Monday, 3 January 2011

Divorce month is upon us.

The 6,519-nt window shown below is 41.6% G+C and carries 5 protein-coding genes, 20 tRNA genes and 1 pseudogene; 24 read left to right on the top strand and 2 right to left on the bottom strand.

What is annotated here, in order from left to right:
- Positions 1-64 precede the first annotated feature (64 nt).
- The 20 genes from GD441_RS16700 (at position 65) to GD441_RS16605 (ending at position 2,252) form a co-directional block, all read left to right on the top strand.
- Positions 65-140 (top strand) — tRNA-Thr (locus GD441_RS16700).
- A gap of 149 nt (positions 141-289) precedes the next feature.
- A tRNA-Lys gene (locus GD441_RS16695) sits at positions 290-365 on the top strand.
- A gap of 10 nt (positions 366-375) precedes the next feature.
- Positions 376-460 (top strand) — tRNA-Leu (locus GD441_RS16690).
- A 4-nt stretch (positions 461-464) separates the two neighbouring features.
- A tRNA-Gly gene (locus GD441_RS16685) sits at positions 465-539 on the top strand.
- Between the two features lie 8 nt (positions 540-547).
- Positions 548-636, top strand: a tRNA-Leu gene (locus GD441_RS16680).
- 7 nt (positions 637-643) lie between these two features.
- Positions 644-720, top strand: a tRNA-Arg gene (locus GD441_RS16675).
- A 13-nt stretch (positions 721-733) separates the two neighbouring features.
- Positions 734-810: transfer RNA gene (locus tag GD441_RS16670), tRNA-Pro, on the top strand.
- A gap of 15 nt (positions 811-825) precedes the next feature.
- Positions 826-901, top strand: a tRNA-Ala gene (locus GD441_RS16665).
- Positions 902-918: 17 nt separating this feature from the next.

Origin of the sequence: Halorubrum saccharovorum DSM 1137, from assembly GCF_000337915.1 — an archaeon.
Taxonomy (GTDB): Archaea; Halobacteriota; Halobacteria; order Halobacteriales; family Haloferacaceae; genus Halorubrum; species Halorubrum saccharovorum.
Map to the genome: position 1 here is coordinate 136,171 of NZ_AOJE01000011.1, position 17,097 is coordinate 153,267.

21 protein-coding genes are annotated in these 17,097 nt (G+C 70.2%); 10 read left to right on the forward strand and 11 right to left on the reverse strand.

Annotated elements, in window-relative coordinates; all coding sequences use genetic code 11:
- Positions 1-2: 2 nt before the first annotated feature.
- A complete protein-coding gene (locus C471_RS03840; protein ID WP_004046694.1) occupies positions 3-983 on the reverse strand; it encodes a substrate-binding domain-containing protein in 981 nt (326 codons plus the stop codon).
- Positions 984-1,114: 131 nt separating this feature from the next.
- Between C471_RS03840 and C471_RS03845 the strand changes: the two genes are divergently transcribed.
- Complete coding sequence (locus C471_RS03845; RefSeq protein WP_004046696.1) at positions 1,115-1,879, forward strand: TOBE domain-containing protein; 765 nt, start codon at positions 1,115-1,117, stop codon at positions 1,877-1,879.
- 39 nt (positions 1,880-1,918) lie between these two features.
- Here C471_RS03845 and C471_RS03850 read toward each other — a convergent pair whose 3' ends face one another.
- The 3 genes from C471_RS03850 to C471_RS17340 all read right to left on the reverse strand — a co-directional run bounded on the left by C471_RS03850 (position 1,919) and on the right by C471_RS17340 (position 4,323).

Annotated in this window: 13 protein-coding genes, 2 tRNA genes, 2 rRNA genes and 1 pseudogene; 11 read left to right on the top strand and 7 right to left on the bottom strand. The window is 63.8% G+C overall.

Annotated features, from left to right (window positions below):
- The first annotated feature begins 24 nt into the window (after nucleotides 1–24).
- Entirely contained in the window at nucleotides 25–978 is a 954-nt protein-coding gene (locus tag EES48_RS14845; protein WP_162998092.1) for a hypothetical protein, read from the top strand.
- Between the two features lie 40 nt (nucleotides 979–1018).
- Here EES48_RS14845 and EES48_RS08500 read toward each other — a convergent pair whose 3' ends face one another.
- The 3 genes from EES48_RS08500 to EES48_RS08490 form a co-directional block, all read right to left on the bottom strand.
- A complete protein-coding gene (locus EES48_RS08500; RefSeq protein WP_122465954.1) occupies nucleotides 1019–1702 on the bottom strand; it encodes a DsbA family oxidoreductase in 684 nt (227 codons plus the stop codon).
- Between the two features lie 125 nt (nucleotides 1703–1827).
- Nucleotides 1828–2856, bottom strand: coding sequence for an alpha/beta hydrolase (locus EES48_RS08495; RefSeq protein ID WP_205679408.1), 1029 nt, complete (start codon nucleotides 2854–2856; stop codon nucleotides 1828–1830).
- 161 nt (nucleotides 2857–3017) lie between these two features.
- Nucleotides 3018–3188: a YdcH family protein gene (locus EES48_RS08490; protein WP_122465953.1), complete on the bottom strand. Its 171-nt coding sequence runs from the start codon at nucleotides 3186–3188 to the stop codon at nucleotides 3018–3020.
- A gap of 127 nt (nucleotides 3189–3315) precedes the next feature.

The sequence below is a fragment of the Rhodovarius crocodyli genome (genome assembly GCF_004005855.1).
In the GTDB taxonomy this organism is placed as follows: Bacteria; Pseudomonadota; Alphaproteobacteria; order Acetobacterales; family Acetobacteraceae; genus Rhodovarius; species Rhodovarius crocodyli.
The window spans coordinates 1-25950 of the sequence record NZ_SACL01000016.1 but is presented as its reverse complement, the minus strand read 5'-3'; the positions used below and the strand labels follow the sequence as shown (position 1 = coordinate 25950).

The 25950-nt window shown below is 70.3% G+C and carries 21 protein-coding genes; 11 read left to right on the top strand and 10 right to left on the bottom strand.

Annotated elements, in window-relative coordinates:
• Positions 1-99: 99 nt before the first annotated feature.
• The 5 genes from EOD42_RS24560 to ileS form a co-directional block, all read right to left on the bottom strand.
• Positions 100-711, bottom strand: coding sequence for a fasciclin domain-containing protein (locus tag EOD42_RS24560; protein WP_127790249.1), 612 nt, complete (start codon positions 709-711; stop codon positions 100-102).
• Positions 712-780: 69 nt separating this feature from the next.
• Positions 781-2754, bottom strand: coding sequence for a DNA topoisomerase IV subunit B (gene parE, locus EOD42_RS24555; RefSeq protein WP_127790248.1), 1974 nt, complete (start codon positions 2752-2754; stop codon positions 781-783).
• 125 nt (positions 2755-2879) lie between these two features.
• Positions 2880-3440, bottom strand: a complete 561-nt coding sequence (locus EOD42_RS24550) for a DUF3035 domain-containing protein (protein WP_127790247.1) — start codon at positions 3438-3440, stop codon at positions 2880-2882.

The January sales are a time for the Retail trade to shift stock and replenish the shelves with new items to tempt us consumers. Sadly many relationships are up for shifting and replacing at this time of year too. Does this need to happen? Sometimes we need to think about what we are going to lose before we begin to appreciate its true value. The "Emotional crucible" of Christmas and New Year brings many ingredients which help to dissolve the bonds of marriage. Close proximity with people you only see at this time of year. Emotional memories of those no longer with us. An excess of rich food and alcohol leading to bloating, sickness, loose bowels and despair at ever expanding waistlines. Overspending on presents, food, entertaining and more. Too much sitting around watching telly. Not enough physical exercise. A clash of styles over whose family Christmas should be adopted. Uneven workload as host/hostess. No real quiet time to discuss what is happening. Bad behaviour when our expectations are not met by loved ones, family, visitors, each other or even Santa Claus! Solicitors expect to receive an influx of visits and calls from unhappy people during January as the full effects of the holidays impact on their plans for the future. What have they available to offer these potential divorce clients? Fixed fee divorce. Online divorce. Mediation. Collaborative divorce. Full out war at great financial and emotional cost. Or maybe the suggestion that you both seek some professional help to work out what you really want and discover the support you need to make the right choices for you. Most solicitors offer a short free interview of 15 to 30 minutes. Use this time wisely by having a list of questions to ask. The very least you should do is find someone who can help you as individuals to become clear on what you want to have happen next with your relationship. Is it worth saving and what changes might be needed to save it? Is it finally over and how do you both want it to end? Is there a future relationship you need to consider because of children? If there are children how will you tell them the news? What happens in the short term about money, accommodation and child care? What emotional support does either of you need to come to terms with the shock and grief over the break up? How do you tell wider family and friends? How much do you need to budget to end this relationship? Where could this help come from? First thought might be Relate. Who find themselves overwhelmed at this time of year. Check out Google or your other favourite search engine and look for Relationship counselling, marriage break up, divorce coaching, mediation or similar search terms. there are many good private counsellors, coaches and therapists who can offer a personal, discrete and fast appointment to help you make sense of your current thoughts and feelings. If your partner doesn't want to go along you will still get a lot of value from seeing someone just for you. Finding ways to change your own behaviours and your responses to their behaviours can be very empowering and will help you to become clearer about your own wishes. Maybe you have thought of turning to friends and relatives. Be aware they will have their own thoughts on your relationship and your partner. They are likely to take your side and suggest some fairly drastic action or physical penalties to be imposed on your partner, who will be cast in the role of villain. They may also not be able to help at all and ask you never to mention the subject again and then proceed to avoid you at every opportunity. Friends and family usually dispense advice. When you don't follow it they have a tendency to wash their hands of you, having told you exactly what you should do. Or worse they take your partner's side and deliver a scathing attack on your character and detail your considerable shortcomings. This is unlikely to make you feel much better about an already difficult situation. We also offer a 20 minute phone or face to face session free, to help you decide if we are the people to help you sort out your relationship dilemmas. We can also tell you how to get the most out of your free session with a solicitor. Call us on 0800 298 5938 or email us and we'll call you.

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